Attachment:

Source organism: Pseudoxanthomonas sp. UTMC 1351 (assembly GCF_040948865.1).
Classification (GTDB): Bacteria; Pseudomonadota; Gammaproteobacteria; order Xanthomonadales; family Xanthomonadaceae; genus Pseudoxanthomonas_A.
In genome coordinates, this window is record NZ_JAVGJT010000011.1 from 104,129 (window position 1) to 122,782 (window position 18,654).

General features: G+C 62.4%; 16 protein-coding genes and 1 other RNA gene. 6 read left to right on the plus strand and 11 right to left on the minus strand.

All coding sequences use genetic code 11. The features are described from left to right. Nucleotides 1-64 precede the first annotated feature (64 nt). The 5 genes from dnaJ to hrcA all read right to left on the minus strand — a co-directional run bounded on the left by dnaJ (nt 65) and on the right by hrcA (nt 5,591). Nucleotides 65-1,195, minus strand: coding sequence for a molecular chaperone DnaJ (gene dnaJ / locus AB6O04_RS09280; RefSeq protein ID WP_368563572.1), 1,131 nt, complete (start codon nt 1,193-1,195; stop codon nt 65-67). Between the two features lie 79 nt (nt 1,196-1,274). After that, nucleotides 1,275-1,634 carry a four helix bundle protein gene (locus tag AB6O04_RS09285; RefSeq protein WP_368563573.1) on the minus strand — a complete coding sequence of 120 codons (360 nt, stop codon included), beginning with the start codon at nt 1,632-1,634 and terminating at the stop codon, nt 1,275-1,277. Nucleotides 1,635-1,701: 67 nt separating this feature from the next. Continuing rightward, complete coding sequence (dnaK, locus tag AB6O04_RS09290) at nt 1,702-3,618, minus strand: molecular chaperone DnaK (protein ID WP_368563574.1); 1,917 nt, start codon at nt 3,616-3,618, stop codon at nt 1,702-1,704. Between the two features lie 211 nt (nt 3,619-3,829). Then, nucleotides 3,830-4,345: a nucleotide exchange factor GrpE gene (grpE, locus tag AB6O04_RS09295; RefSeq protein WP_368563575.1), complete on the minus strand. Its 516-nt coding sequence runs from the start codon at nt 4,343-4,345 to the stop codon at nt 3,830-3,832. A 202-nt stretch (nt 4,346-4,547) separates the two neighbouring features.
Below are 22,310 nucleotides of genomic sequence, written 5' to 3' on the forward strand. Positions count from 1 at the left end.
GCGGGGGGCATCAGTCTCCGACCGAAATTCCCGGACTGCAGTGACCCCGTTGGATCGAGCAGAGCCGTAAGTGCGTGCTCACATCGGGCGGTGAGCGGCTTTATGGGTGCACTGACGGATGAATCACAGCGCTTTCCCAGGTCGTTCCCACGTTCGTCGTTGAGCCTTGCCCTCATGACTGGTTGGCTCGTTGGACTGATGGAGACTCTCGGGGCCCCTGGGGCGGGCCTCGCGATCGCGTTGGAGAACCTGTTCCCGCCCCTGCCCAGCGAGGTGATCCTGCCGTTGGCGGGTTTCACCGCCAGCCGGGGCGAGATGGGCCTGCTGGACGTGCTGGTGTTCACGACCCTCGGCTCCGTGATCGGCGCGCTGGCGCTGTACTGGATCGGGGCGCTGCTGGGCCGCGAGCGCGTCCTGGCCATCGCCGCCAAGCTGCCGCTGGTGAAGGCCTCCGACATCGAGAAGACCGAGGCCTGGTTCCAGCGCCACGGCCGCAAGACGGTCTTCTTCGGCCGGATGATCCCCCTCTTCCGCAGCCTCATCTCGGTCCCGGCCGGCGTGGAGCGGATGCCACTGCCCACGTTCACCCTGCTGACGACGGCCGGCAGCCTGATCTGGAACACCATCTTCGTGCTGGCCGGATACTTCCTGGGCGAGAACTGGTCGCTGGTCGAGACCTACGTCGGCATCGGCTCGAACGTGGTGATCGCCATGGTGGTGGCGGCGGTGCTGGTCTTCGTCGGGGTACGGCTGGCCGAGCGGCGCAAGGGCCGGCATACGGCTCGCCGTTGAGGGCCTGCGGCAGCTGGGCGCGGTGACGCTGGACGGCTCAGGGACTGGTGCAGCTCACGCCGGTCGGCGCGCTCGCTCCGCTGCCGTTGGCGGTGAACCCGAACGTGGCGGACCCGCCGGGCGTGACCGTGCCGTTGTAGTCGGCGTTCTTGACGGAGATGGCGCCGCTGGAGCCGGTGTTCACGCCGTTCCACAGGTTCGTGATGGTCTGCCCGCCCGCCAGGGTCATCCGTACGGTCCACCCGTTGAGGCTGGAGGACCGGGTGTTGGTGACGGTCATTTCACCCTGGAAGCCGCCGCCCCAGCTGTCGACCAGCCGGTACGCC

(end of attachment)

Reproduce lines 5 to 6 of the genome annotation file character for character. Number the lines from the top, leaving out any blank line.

All coding sequences use genetic code 11. The features are described from left to right. Nucleotides 1-64 precede the first annotated feature (64 nt). The 5 genes from dnaJ to hrcA all read right to left on the minus strand — a co-directional run bounded on the left by dnaJ (nt 65) and on the right by hrcA (nt 5,591). Nucleotides 65-1,195, minus strand: coding sequence for a molecular chaperone DnaJ (gene dnaJ / locus AB6O04_RS09280; RefSeq protein ID WP_368563572.1), 1,131 nt, complete (start codon nt 1,193-1,195; stop codon nt 65-67). Between the two features lie 79 nt (nt 1,196-1,274). After that, nucleotides 1,275-1,634 carry a four helix bundle protein gene (locus tag AB6O04_RS09285; RefSeq protein WP_368563573.1) on the minus strand — a complete coding sequence of 120 codons (360 nt, stop codon included), beginning with the start codon at nt 1,632-1,634 and terminating at the stop codon, nt 1,275-1,277. Nucleotides 1,635-1,701: 67 nt separating this feature from the next. Continuing rightward, complete coding sequence (dnaK, locus tag AB6O04_RS09290) at nt 1,702-3,618, minus strand: molecular chaperone DnaK (protein ID WP_368563574.1); 1,917 nt, start codon at nt 3,616-3,618, stop codon at nt 1,702-1,704. Between the two features lie 211 nt (nt 3,619-3,829). Then, nucleotides 3,830-4,345: a nucleotide exchange factor GrpE gene (grpE, locus tag AB6O04_RS09295; RefSeq protein WP_368563575.1), complete on the minus strand. Its 516-nt coding sequence runs from the start codon at nt 4,343-4,345 to the stop codon at nt 3,830-3,832. A 202-nt stretch (nt 4,346-4,547) separates the two neighbouring features.
Below are 22,310 nucleotides of genomic sequence, written 5' to 3' on the forward strand. Positions count from 1 at the left end.